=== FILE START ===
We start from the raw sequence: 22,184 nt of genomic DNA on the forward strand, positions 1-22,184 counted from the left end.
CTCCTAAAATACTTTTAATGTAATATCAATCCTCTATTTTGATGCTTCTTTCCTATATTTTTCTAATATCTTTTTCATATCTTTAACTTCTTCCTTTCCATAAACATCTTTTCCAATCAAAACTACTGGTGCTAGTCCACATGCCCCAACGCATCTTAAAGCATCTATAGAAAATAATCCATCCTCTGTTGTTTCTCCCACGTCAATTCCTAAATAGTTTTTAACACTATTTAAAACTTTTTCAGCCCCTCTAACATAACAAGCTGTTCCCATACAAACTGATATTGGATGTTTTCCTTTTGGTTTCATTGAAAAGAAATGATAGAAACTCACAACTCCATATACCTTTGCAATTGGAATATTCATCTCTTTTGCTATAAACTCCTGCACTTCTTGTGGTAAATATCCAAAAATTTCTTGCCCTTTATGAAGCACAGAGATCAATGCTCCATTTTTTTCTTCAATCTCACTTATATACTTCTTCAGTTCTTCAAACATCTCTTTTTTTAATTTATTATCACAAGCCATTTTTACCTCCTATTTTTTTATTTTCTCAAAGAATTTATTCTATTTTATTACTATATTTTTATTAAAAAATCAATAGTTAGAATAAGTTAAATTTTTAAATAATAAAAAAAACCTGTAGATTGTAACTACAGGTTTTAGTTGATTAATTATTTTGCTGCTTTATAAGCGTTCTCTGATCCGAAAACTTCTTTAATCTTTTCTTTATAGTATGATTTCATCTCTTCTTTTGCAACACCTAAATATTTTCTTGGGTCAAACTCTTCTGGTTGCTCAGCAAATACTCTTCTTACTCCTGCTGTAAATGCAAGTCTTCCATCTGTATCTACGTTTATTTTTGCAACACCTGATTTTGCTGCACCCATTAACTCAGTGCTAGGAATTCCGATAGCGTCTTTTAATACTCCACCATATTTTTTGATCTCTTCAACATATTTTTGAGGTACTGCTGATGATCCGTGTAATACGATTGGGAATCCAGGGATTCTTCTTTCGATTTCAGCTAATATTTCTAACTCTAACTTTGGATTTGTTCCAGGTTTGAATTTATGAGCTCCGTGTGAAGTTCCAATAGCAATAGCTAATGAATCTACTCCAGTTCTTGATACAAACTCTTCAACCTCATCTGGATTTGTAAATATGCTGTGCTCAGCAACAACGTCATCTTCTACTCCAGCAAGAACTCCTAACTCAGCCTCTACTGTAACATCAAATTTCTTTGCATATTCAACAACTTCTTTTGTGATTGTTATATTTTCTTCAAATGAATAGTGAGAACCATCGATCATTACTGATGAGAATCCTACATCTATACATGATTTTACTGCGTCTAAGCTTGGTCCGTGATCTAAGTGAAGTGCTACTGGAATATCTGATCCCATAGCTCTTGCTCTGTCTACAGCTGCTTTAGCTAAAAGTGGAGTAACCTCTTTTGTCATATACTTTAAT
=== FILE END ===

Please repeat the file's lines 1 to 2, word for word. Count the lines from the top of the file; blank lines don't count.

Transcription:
We start from the raw sequence: 22,184 nt of genomic DNA on the forward strand, positions 1-22,184 counted from the left end.
CTCCTAAAATACTTTTAATGTAATATCAATCCTCTATTTTGATGCTTCTTTCCTATATTTTTCTAATATCTTTTTCATATCTTTAACTTCTTCCTTTCCATAAACATCTTTTCCAATCAAAACTACTGGTGCTAGTCCACATGCCCCAACGCATCTTAAAGCATCTATAGAAAATAATCCATCCTCTGTTGTTTCTCCCACGTCAATTCCTAAATAGTTTTTAACACTATTTAAAACTTTTTCAGCCCCTCTAACATAACAAGCTGTTCCCATACAAACTGATATTGGATGTTTTCCTTTTGGTTTCATTGAAAAGAAATGATAGAAACTCACAACTCCATATACCTTTGCAATTGGAATATTCATCTCTTTTGCTATAAACTCCTGCACTTCTTGTGGTAAATATCCAAAAATTTCTTGCCCTTTATGAAGCACAGAGATCAATGCTCCATTTTTTTCTTCAATCTCACTTATATACTTCTTCAGTTCTTCAAACATCTCTTTTTTTAATTTATTATCACAAGCCATTTTTACCTCCTATTTTTTTATTTTCTCAAAGAATTTATTCTATTTTATTACTATATTTTTATTAAAAAATCAATAGTTAGAATAAGTTAAATTTTTAAATAATAAAAAAAACCTGTAGATTGTAACTACAGGTTTTAGTTGATTAATTATTTTGCTGCTTTATAAGCGTTCTCTGATCCGAAAACTTCTTTAATCTTTTCTTTATAGTATGATTTCATCTCTTCTTTTGCAACACCTAAATATTTTCTTGGGTCAAACTCTTCTGGTTGCTCAGCAAATACTCTTCTTACTCCTGCTGTAAATGCAAGTCTTCCATCTGTATCTACGTTTATTTTTGCAACACCTGATTTTGCTGCACCCATTAACTCAGTGCTAGGAATTCCGATAGCGTCTTTTAATACTCCACCATATTTTTTGATCTCTTCAACATATTTTTGAGGTACTGCTGATGATCCGTGTAATACGATTGGGAATCCAGGGATTCTTCTTTCGATTTCAGCTAATATTTCTAACTCTAACTTTGGATTTGTTCCAGGTTTGAATTTATGAGCTCCGTGTGAAGTTCCAATAGCAATAGCTAATGAATCTACTCCAGTTCTTGATACAAACTCTTCAACCTCATCTGGATTTGTAAATATGCTGTGCTCAGCAACAACGTCATCTTCTACTCCAGCAAGAACTCCTAACTCAGCCTCTACTGTAACATCAAATTTCTTTGCATATTCAACAACTTCTTTTGTGATTGTTATATTTTCTTCAAATGAATAGTGAGAACCATCGATCATTACTGATGAGAATCCTACATCTATACATGATTTTACTGCGTCTAAGCTTGGTCCGTGATCTAAGTGAAGTGCTACTGGAATATCTGATCCCATAGCTCTTGCTCTGTCTACAGCTGCTTTAGCTAAAAGTGGAGTAACCTCTTTTGTCATATACTTTAAT